How Not to Give Good Customer Service

I buy online all the time. Most of my supplies I buy on etsy/ebay/websites – even ravelry on occasion. I occasionally buy locally in real shops but not often.

I rarely get bad customer service. I order, I get whatever-it-is a few days later and it’s what I expected to get. If there’s a query about something, I get an answer. If I feel I need to give some kind of feedback, I give it and have a conversation with the seller.

But sometimes, sellers think they know better than a buyer (and sometimes they do) but even if as a seller, you think your buyer is wrong, stay polite, communicate and acknowledge that someone has a differing opinion to you.

So here’s my to do list to NOT give good customer service:

1: Make sure to go on and on in your listings or on your website that you are just starting out and that you aim to give perfect customer service – make sure that this part of the listing for the product is longer than the description of the product.

2: Surprise your customers – don’t let them know when orders have been sent – after all, they already know what’s inside, so they need something to get excited about.

3: When your buyer emails to ask if the order has been sent, tell them they should have told you it was needed before you went on holiday for 3 weeks. Even if they order before your published cut-off date. (And see #4)

4: Make sure not to reply to your buyer’s email until after you figure they have gone out and bought a replacement.

5: If they ask about combined postage, give them a 1500 word essay about Royal Mail. After all, buyers think the postman is the everyday version of Father Christmas and don’t realise you have to pay for the service. Or how to check prices for themselves.

6: Use enough tape on your parcels to wrap around the equator twice – after all that plastic mailing sack that usually takes scissors to open might dissolve on the way to your buyer, who cares if your customers need dynamite to open it? Make sure to not leave a mm uncovered.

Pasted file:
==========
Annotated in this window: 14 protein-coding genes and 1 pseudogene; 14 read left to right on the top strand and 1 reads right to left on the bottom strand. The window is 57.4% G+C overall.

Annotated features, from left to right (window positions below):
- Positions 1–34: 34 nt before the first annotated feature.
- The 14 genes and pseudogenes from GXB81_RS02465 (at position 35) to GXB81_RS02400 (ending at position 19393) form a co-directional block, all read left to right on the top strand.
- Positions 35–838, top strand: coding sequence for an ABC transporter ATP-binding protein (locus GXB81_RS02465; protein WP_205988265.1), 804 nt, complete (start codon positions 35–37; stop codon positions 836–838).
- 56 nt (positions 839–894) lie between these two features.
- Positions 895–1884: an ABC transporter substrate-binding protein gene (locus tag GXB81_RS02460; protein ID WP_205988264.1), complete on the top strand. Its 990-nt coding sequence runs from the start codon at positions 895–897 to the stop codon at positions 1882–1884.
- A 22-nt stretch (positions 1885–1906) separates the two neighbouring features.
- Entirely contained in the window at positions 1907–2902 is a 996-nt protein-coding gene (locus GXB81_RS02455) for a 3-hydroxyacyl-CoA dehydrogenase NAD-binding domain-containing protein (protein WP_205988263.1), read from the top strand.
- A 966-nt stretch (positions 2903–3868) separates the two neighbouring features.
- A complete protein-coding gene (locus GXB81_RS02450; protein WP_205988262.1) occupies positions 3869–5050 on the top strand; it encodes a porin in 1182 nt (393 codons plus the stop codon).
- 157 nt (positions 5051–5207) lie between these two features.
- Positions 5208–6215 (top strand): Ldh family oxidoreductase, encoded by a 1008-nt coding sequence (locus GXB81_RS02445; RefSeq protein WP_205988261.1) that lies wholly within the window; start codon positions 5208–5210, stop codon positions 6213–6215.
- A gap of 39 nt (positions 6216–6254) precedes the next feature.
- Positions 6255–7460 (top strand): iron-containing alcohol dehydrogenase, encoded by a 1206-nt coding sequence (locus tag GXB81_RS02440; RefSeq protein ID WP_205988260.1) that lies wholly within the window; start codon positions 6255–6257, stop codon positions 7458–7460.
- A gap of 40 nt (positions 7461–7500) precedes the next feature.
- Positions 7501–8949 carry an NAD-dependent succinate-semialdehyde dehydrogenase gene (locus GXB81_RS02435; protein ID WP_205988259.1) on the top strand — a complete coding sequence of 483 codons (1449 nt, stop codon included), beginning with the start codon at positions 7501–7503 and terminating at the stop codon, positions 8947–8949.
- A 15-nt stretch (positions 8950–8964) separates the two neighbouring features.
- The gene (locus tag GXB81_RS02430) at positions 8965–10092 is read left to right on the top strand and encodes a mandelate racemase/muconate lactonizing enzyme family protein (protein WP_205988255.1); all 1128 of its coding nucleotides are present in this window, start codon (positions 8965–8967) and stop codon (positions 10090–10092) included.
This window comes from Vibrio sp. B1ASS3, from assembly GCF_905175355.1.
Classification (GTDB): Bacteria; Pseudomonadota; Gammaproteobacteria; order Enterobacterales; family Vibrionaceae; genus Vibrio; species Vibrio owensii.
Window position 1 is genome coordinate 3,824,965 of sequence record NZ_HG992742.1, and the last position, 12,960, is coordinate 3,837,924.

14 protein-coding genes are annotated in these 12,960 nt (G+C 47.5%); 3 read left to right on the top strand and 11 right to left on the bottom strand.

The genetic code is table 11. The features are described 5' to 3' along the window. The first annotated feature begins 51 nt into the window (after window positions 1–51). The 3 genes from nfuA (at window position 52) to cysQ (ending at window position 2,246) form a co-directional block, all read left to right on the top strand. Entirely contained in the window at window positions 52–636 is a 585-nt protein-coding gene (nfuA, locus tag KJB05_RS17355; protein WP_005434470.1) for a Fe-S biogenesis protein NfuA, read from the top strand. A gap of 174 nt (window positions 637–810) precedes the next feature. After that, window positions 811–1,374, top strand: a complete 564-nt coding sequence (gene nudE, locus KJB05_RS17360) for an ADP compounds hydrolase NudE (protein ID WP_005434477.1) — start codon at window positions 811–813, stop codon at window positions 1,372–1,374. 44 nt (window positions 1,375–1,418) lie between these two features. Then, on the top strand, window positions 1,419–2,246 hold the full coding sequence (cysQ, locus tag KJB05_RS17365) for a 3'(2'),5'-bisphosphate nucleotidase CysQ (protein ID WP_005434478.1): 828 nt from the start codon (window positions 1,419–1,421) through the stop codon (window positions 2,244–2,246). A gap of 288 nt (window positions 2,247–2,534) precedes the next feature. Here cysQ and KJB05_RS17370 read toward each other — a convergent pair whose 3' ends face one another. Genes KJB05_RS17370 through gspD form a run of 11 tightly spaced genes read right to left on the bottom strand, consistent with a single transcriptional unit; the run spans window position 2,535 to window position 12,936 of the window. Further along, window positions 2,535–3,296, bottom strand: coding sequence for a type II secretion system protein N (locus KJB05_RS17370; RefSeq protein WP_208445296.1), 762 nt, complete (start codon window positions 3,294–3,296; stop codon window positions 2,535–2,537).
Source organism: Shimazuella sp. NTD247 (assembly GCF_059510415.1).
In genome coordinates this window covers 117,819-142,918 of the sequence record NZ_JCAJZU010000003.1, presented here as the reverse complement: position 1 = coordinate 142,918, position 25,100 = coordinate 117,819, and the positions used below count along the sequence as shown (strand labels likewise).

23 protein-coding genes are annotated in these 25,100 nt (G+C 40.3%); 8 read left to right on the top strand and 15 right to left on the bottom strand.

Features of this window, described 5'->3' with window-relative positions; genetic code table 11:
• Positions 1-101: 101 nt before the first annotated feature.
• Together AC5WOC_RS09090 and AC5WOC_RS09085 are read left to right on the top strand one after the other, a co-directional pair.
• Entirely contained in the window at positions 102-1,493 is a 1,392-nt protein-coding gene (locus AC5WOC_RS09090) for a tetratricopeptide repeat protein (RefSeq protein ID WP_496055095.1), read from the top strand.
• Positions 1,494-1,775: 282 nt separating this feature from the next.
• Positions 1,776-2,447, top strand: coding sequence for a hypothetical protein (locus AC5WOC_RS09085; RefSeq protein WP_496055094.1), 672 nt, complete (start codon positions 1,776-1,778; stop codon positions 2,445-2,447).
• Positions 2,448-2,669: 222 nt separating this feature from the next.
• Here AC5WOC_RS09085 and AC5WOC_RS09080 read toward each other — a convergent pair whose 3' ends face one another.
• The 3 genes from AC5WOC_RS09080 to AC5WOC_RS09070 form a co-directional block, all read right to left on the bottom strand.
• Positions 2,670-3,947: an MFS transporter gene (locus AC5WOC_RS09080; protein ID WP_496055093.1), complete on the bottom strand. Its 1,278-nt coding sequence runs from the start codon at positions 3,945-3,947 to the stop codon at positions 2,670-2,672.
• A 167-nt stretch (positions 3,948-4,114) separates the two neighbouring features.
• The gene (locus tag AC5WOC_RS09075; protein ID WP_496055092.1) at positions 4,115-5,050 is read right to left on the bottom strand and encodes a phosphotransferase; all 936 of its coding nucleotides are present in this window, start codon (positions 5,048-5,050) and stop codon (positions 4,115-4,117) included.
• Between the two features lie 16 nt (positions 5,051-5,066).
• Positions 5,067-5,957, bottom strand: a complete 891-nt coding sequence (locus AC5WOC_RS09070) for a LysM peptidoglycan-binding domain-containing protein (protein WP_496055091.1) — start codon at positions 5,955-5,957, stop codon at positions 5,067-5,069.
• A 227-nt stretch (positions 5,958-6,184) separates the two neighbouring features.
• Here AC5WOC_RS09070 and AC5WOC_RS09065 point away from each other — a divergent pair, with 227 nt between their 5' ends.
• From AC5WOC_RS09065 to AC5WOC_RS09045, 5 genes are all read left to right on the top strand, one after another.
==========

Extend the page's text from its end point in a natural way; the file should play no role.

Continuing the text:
7: Refuse to admit there might be a problem with your product and blame the customer. Tell them that you’ve had ‘lots’ of happy customers – and don’t forget the smiley…. (see #1 again)

8: Don’t reply to feedback from your customers, after all, they are always wrong.

9: Make sure to assume your buyers aren’t also sellers so then know nothing about anything to do with selling or shipping.

10: What’s your favourite ‘How not to give good customer service’ story? Comment below and I’ll pick the best one to win one of my ruffle scarves in your choice of colour!

I suppose I should be grateful I didn’t get a busted sofa delivered at 4AM like the woman in the Daily Mail…..


4 thoughts on “How Not to Give Good Customer Service

  1. Oh dear, I could go on and on here…… Currently not impressed with my hosting people (Mr Site) who have decided apparently to change all the log in details for their customers. They swear they’ve sent me an e-mail but it’s obviously gone via Timbucktoo…… And, at work, having dreadful problems with the car hire company we have to use – they really don’t seem to understand that we are the customer…..! And (see what I mean, you’ve started me off now…..!) our local Greggs bakers give dreadful service – the only reason people go there is because their sandwiches are lovely – just not their staff!

    1. I know exactly what you mean! Once you start, you can’t stop remembering bad customer service. I remember being told once that when someone has a good experience, they tell 3 people; when they have a bad experience, they tell 43. I can believe it!

  2. I’ve had a bad time of it recently. When I received a couple of pendants that were not like the photographs (different pattern on one, deeply pitted metal on the other) I emailed and said they were not like the photos and could I swap for ones that were like the items pictured? I received a reply saying that I should be receiving the items soon as they posted them 10 days ago. I replied that I had indeed received it which is how I knew the items were not suitable. The reply was “send it back for a refund and I’ll send you new ones – but I’m going on holiday now for a month so you’ll have to wait until I get back”. I said OK, but you don’t have an address listed for me to send it back to, can you tell me the return address?”. The reply was “OK” and that was the last I heard from 2 months ago!

    1. If you paid through paypal, you should have put a claim in as ‘item not as described’ and gotten your money back. Always make aure you do your best to get a resolution you are happy with. I’ve called people out on not following the DSR’s, on sending shoddy goods, and you can always call Trading Standards, or whatever they are calling themselves these days for advice and help.

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